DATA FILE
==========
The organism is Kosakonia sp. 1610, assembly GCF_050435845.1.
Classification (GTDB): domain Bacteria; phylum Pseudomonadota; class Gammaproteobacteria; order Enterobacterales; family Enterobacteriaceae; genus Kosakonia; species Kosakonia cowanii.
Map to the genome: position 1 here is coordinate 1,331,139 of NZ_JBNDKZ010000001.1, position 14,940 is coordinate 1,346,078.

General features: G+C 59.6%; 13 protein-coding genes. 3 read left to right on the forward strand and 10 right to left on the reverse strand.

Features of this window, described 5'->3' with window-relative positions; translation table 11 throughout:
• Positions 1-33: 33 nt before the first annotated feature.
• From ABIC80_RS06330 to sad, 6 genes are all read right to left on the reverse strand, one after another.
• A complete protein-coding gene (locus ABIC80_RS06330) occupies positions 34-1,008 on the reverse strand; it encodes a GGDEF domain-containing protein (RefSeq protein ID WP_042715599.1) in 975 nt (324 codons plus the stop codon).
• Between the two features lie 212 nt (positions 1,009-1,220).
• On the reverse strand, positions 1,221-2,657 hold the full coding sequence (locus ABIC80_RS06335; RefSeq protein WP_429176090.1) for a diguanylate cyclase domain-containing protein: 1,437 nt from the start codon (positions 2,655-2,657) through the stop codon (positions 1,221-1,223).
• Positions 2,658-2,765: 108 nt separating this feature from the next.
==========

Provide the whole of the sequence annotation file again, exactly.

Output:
The organism is Kosakonia sp. 1610, assembly GCF_050435845.1.
Classification (GTDB): domain Bacteria; phylum Pseudomonadota; class Gammaproteobacteria; order Enterobacterales; family Enterobacteriaceae; genus Kosakonia; species Kosakonia cowanii.
Map to the genome: position 1 here is coordinate 1,331,139 of NZ_JBNDKZ010000001.1, position 14,940 is coordinate 1,346,078.

General features: G+C 59.6%; 13 protein-coding genes. 3 read left to right on the forward strand and 10 right to left on the reverse strand.

Features of this window, described 5'->3' with window-relative positions; translation table 11 throughout:
• Positions 1-33: 33 nt before the first annotated feature.
• From ABIC80_RS06330 to sad, 6 genes are all read right to left on the reverse strand, one after another.
• A complete protein-coding gene (locus ABIC80_RS06330) occupies positions 34-1,008 on the reverse strand; it encodes a GGDEF domain-containing protein (RefSeq protein ID WP_042715599.1) in 975 nt (324 codons plus the stop codon).
• Between the two features lie 212 nt (positions 1,009-1,220).
• On the reverse strand, positions 1,221-2,657 hold the full coding sequence (locus ABIC80_RS06335; RefSeq protein WP_429176090.1) for a diguanylate cyclase domain-containing protein: 1,437 nt from the start codon (positions 2,655-2,657) through the stop codon (positions 1,221-1,223).
• Positions 2,658-2,765: 108 nt separating this feature from the next.